FINALLY: Florida Signs Controversial Sanctuary Cities BAN Into Law

Erin Evans

Florida’s Republican Governor Ron DeSantis has signed a bill into law banning sanctuary cities in the state and requiring localities to cooperate with federal immigration enforcement.

“I am proud to sign the bill presented to me by the Florida Legislature to uphold the rule of law and ensure that no city or county jurisdiction can get in the way of Florida’s cooperation with our federal partners to enforce immigration law,” DeSantis said in a statement on Friday.

“This is about public safety, not about politics. We must do everything within our power, and use the tools available to us, to ensure our communities are safe.”

EXACTLY. The bill targets ICE detainers, which allow local governments to hold immigrants suspected of crimes in custody while ICE determines whether the suspect can or should be removed from the country. If you come to our country and can’t abide by our laws, we shouldn’t have a duty to keep you here – especially if you came here illegally and have no right to be in our country in the first place.

Of course, groups like the ACLU and the Southern Poverty Law Center (ugh) disagree, claiming that the law is racist, inhumane, and anti-immigrant:

“It undermines public safety making our towns and cities less safe by requiring local law enforcement to spend less of their time and resources fighting crime in local communities and more on doing the work of federal immigration authorities,” [Scott McCoy, senior policy counsel for the Southern Poverty Law Center] said.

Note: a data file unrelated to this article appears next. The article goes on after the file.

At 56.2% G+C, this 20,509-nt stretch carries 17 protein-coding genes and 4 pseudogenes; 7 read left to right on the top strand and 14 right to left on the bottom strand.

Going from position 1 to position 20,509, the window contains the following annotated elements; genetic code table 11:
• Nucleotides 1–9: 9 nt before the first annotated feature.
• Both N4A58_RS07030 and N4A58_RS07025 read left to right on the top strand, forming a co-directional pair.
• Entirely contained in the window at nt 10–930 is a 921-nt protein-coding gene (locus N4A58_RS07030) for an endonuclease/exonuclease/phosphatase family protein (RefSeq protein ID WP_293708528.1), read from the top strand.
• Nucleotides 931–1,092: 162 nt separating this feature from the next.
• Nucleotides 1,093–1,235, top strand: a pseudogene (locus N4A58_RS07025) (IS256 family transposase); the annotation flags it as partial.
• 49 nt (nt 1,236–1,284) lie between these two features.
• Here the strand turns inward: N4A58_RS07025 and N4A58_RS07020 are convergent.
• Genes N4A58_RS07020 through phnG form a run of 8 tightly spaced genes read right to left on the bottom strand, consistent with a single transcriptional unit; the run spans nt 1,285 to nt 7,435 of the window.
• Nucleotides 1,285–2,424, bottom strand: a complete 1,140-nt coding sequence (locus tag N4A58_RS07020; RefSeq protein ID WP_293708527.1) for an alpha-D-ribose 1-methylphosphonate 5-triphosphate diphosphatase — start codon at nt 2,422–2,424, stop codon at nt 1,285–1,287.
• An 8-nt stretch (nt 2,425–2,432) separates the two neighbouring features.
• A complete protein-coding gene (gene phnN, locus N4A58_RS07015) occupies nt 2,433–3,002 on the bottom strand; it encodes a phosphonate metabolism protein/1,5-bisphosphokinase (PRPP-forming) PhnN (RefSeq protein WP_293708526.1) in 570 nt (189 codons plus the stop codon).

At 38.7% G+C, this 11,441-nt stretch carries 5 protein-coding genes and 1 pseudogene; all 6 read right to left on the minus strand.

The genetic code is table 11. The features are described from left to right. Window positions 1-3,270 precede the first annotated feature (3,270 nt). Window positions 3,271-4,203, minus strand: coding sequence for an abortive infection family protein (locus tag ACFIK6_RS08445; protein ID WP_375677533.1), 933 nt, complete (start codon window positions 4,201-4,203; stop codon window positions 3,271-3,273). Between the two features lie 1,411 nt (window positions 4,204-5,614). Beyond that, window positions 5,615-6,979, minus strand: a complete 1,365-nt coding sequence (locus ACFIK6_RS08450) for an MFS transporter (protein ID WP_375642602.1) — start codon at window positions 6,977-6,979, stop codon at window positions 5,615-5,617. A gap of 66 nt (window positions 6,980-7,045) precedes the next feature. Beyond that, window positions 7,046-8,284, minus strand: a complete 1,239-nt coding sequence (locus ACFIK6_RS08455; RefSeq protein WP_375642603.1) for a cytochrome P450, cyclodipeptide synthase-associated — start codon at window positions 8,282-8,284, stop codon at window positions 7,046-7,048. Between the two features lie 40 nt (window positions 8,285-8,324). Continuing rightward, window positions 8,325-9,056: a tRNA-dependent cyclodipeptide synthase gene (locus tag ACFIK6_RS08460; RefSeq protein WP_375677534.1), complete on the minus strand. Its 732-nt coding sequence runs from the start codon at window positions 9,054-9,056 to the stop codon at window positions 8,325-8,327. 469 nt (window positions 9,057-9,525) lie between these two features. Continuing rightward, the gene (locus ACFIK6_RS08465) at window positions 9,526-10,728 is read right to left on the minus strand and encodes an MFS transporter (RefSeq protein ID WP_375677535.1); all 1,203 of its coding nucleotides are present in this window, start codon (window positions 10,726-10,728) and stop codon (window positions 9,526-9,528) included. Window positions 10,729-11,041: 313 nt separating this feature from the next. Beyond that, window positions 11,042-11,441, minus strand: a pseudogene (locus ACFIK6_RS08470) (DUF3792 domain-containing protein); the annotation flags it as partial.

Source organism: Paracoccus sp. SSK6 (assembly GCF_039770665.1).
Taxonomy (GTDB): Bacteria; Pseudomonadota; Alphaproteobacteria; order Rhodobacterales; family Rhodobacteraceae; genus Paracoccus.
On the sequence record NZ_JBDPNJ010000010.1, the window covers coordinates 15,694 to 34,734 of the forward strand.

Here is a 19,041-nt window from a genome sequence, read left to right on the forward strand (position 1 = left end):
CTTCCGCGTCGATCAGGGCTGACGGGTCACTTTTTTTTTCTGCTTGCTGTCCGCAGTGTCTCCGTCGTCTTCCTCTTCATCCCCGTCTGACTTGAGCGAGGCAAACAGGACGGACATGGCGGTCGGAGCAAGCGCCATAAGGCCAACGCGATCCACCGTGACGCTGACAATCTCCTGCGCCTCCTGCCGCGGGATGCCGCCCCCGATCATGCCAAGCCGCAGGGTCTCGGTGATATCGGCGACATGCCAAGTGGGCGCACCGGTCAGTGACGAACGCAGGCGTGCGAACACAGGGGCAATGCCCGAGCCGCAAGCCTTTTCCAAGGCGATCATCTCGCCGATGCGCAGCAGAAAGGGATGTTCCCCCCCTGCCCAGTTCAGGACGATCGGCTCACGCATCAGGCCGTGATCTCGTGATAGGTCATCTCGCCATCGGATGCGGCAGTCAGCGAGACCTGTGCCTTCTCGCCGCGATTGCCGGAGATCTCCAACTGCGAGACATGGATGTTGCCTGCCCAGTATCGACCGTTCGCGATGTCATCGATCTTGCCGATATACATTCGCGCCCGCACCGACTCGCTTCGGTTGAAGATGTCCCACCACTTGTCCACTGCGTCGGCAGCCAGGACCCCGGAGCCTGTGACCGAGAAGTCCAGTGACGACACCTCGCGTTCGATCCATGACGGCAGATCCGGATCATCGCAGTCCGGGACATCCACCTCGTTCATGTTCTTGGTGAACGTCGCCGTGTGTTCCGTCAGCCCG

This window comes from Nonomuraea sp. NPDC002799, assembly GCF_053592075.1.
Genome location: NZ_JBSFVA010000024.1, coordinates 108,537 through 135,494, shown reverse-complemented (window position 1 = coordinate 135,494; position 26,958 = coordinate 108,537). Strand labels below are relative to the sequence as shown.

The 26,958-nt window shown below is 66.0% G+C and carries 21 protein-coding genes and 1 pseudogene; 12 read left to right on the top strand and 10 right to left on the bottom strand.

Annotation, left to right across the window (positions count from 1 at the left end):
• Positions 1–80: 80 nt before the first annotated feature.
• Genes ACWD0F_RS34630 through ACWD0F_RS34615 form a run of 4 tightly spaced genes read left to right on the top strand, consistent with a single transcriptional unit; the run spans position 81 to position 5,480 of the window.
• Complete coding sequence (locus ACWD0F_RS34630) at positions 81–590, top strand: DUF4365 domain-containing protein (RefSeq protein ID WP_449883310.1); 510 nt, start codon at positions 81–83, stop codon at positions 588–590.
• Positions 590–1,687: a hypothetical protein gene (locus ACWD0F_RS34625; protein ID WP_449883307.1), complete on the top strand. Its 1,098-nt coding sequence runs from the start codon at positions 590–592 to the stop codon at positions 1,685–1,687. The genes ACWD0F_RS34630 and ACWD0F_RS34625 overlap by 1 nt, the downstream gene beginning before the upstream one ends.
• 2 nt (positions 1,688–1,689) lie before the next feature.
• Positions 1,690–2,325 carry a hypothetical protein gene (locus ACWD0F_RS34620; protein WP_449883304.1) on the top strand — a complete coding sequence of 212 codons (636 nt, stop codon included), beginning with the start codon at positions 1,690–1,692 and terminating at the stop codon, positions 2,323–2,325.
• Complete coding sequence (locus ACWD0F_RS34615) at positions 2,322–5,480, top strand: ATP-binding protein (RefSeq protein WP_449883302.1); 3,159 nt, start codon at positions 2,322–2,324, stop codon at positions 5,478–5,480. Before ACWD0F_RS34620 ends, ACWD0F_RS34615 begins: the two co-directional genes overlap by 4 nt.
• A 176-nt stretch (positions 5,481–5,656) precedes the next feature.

The new law will likely face legal challenges as well, attracting more attention to an issue President Trump has brought to the fore by, among other things, harping on the tragic death of Kate Steinle. The American Civil Liberties Union (ACLU), which issued a travel advisory in response to the law, blasted the measure as “unconstitutional.”

I haven’t read the new law itself, but I’m struggling to see how a state law requiring localities to follow established federal immigration law is unconstitutional on its face. I think it’s more likely that sanctuary cities – cities that flat out decline to follow federal law – are unconstitutional.

Generally, federal law is binding on the states. That’s sort of the basic premise of federalism – states can govern as they see fit, as long as they comply with the federal framework. Even if a state disagrees with a federal law, the state must follow it anyway. That’s what makes us a single country of united states, rather than 50 separate countries.

While the federal government has overstepped its constitutional bounds in many areas, one area that is most certainly within the federal purview is the protection of our borders and our people against foreign actors and foreign incursions. I applaud Florida and Gov. DeSantis for passing this law.